August 11, 2010

Finally...Extended Sun and Warmth

There have been a lot of complaints about the weather lately.

Sure, there has been practically no sun along the coast. Yes, Seattle has had a record-breaking stretch of morning clouds. Sure, most days have not come close to the normal afternoon highs.

But things are going to change, so stock up on ice cream, get some ice ready, and put away those sweaters.

Heat is on the way.

The reason for the change? A substantial change in the large-scale organization of the atmosphere over the eastern Pacific. Earlier in the week am upper-level trough of low pressure was over the Northwest (see graphic) and ridging (high pressure) was well offshore.
The new situation is for the ridge to amplify and move eastward, with no trough dampening our days (next map).

With the amplifying upper level ridge, we will see increased offshore flow and the northward development of the west coast thermally induced trough (TINT). (I have a student working on this feature and we struggled to find a good acronym that was suitable for a family friendly web site).

Want to see the development of the thermal trough? Here is a series of maps with surface winds, sea level pressure, and lower atmospheric temperatures.

Thursday at 5 PM-thermal trough extending into southern Oregon!

Friday at 5 PM thermal trough into southern WA. Note the easterly offshore flow on the WA cascades

Saturday at 5 PM. Thermal trough into NW Washington. Offshore flow moving offshore. No clouds on the WA coast! AMAZING!
Sunday at 5 PM. Thermal trough even stronger and temps warmer still!

Tomorrow will be beautiful and near 80F, Friday in the mid 80s, Saturday and Sunday can see upper 80s to lower 90s. The Willamette Valley will be much warmer. Why? Far less influence of marine air in that enclosed valley.


  1. Cliff- after a few days in Northern Michigan, which normally has weather similar to ours in the summer, am enjoying our cool, foggy mornings and 75 F afternoons. It was 85-90 F and very humid many days in MI, and that is of course the good news compared to further south and east. We should also remmber all those warm, 55-60 F days in February when we could bike in shorts. People have such short memories! Enjoy each day as it comes. I'm loving sitting in fleece vest in my office each morning, listening to Classical Minnesota Public Radio (streaming) and chuckling at their 95 F heat and massive t-storms (5 inches rain there the other day in some parts of MSP).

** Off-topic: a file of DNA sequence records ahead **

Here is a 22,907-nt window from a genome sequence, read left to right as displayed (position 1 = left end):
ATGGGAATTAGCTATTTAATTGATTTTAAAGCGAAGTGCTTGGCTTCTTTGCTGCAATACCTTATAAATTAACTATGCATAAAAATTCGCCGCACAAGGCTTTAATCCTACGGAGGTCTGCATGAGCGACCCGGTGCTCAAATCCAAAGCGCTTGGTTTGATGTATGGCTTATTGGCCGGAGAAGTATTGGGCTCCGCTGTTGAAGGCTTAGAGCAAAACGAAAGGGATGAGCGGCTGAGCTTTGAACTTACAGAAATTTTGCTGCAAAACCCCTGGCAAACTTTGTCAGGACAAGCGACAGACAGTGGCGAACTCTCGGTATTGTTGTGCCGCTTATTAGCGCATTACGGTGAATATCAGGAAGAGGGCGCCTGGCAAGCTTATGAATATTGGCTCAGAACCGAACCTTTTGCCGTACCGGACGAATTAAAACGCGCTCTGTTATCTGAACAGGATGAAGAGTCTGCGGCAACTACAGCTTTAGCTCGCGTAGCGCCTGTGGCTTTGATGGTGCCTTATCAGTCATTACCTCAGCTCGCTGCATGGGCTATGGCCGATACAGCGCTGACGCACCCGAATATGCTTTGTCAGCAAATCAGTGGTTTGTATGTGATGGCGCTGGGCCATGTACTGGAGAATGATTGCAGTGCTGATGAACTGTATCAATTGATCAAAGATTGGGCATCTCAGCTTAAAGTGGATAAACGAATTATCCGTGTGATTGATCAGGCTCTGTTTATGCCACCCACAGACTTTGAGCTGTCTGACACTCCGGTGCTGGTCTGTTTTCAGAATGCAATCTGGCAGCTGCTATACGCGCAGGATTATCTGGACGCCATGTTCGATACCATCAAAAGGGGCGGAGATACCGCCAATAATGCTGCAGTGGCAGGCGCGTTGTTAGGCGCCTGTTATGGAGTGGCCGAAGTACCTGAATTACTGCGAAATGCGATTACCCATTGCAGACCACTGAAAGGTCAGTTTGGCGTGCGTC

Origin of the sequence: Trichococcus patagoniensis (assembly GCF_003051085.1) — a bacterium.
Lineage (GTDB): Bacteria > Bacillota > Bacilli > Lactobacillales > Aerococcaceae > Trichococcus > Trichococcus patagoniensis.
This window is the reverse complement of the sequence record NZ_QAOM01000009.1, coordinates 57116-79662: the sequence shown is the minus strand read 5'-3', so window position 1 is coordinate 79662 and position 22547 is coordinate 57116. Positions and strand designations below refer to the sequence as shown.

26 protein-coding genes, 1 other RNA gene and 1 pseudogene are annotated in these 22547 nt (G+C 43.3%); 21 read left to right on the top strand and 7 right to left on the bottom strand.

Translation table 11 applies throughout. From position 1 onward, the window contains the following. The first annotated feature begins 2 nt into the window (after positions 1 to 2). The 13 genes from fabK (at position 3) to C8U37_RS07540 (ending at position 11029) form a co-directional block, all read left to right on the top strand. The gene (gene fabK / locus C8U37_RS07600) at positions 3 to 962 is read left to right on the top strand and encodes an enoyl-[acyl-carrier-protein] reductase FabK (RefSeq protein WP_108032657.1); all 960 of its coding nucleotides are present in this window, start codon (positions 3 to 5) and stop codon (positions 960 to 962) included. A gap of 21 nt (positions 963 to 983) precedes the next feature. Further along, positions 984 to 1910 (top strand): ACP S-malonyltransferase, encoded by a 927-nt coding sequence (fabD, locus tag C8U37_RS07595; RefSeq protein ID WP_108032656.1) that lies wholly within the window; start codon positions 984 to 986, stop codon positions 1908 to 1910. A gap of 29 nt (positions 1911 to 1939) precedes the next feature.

2. Nice work on the acronym. Although it would not be grammatically accurate, I'd like to suggest dropping the "I" and going with TNT! Sounds more exciting that way. :)

    Thanks for the good weather news.

  3. OK, 10:30 am on thurs sitting w/ the space heater on and clouds sitting in the sky. Are you sure the cool, foggy mornings are finally going away?

  4. This morning I noticed that a dense marine layer (or what I've always thought as a marine layer) kept the temperatures cool for quite a while. In an earlier post (9 Feb 2010) you mentioned that foggy mornings were indicative of sunny days.

    I have argued that a marine layer is not fog, but friends disagree with me. Could you perhaps clarify the difference between a marine layer and fog, and what they represent for Seattle/Puget Sound weather?


    Looks like our neighbors in NW MT are in for the first snow of the year? Sounds refreshing!

  6. What's the prognosis for next weekend? I'm getting married on Orcas on the 21st and getting a little nervous about the weather. Just our luck to have the summer leave again on Friday. This weekend is going to be glorious, however!

  7. Shoot, I think they already revised that Montana link and no snow is mentioned. Maybe upper elevations? That would be fun to see - all this great weather makes me itch for a roadtrip.

  8. Cliff:

    I noticed the smoke plume from a small fire in the Olympics is streaming to the SW, clearly showing the NE flow. I looked on "Modis" but cannot see the image for today is available.


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